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Last year’s recipients of the International Hockey Federation (FIH) Umpire of the Year awards were Belgium’s Laurie Delforge and Germany’s Christian Blasch.
Both umpires proved they had what it takes to umpire at the top level when they took charge for the finals of the Olympic Games in Rio 2016. For Delforge, the Olympic final was a match between two European sides she knows well, Great Britain and the Netherlands; while Blasch took charge with South Africa’s John Wright as Argentina played the Belgium Red Lions.
For Blasch, the award came after many years dedicated to umpiring at the highest level. He has been umpiring on the international stage since 1998 and has been a top level umpire since 2001. During that time he has been involved in three World Cups (2006, 2010, 2014) and four Olympic Games (2004, 2008, 2012, 2016).
Laurine Delforge is a relative newcomer to the hockey scene as she began her international umpiring career in 2012, having started umpiring seriously in 2008 – at the age of 18. Rio 2016 was Delforge’s first Olympic appointment and she made history by becoming the first umpire debutant to take charge in an Olympic final. Delforge is also rare on the umpiring circuit in so much as she also plays top flight hockey, turning out for Belgium premier side Royal Antwerp Hockey Club and also representing her country at indoor hockey.
"My dad suggested that, since I seemed so confident about calling games, I should give umpiring a try. The thing is: I never say no when it comes to a challenge."
Laurine Delforge, FIH Hockey Stars Awards Umpire of the Year 2016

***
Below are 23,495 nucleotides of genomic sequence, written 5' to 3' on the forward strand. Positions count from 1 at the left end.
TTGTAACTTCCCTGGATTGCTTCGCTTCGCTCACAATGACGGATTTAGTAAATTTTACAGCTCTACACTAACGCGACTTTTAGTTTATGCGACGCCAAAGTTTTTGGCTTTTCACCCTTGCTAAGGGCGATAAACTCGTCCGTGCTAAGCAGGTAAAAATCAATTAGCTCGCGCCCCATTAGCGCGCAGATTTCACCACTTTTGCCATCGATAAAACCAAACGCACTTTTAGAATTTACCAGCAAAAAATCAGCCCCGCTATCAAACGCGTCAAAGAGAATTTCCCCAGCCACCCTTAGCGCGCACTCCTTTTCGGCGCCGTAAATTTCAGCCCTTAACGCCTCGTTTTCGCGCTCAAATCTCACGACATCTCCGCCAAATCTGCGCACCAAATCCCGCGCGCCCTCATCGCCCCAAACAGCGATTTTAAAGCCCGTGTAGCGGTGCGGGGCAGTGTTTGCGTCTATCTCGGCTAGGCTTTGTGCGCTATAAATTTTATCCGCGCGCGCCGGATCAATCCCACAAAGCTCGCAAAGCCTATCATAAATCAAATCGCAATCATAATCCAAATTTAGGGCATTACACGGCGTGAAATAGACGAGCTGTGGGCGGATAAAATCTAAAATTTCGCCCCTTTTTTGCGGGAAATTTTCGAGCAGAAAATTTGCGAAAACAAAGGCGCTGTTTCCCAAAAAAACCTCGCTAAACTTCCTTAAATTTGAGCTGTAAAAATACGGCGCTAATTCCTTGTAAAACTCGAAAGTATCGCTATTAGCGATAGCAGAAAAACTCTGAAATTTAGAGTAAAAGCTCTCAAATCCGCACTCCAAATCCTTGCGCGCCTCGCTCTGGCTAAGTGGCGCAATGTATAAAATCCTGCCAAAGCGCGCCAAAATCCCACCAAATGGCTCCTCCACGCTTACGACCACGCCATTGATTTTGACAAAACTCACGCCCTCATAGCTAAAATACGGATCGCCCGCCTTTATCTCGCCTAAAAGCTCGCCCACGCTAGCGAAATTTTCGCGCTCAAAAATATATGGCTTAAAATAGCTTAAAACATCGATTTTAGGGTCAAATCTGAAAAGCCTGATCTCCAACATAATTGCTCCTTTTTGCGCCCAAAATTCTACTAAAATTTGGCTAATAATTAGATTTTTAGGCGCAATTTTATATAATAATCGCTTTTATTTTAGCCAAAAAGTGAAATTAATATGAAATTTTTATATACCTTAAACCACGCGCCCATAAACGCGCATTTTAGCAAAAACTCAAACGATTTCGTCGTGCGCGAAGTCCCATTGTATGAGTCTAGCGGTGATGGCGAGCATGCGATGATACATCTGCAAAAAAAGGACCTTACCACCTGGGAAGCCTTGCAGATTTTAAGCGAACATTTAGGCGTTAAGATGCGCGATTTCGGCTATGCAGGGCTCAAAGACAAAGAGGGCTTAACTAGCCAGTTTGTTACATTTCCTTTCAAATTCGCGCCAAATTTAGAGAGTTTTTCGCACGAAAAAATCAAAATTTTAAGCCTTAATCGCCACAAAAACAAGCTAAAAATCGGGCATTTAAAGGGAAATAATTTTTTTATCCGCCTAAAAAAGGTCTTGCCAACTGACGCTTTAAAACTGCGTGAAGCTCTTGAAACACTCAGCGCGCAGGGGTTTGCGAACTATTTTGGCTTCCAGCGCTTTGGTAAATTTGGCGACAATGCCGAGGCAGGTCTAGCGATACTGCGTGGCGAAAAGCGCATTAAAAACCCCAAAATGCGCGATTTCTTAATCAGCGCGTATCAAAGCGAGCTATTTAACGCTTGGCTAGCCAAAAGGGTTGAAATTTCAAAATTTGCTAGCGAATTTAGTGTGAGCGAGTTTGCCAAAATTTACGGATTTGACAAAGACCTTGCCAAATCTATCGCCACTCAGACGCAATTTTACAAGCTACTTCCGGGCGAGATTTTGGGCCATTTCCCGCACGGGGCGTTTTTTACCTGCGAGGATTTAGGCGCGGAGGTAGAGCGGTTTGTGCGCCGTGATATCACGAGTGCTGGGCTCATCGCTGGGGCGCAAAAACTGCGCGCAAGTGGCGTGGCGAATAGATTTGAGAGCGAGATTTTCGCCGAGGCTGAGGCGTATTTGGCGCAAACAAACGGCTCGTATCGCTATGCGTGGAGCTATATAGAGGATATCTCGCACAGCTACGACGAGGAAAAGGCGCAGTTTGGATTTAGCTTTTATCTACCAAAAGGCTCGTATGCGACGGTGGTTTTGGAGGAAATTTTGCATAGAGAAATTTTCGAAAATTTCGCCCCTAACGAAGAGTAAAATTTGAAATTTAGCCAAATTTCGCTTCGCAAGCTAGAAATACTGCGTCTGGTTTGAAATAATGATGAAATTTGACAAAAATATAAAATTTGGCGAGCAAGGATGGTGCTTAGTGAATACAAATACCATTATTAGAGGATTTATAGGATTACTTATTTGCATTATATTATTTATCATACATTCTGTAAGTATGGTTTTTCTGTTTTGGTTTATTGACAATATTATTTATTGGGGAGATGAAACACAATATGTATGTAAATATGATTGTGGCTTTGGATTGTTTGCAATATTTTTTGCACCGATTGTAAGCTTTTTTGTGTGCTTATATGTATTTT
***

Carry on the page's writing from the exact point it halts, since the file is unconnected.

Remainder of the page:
In an interview with the hockey website Self-Pass, Delforge said: “To be honest, becoming an umpire was never part of the plan. I started umpiring pretty much on a dare. As a player, I was often very upset by the umpires’ decisions. Until the day my dad suggested that, since I seemed so confident about calling games, I should give umpiring a try. The thing is: I never say no when it comes to a challenge. So I took it on, aged 17, and I really enjoyed it.”
Since they took centre stage at the 2016 Olympics and then were rewarded at the 2016 FIH Hockey Stars Awards, both umpires have found themselves representing their sport and their fellow umpires to a much larger extent. Blasch was recently called upon to comment in the newspaper, The Hamburg Abendblatt, upon the proposed introduction of video refereeing in football matches in Germany’s Bundesliga, while Delforge most recently took part in an innovative online hockey conference, organised and facilitated by Belgium hockey website Hockey Today.
The quietly confident presentation from Delforge was titled “Hello from the other side,” and gave great insight into the umpire’s view of hockey, stressing the importance of great communication – verbal and non-verbal – as well as the importance of leaving all ego’s behind then you step on the pitch.
Accepting the award last year, Blasch outlined how much it means to umpires to be recognised for the vital role they play in the game. He said: “It is the dream of any sports person to be involved in an Olympic gold medal match. Due to recent rule changes, hockey is a fast and entertaining sport, and for us as umpires it is sometimes challenging to keep pace with the development but it makes it so exciting to be part of the game.”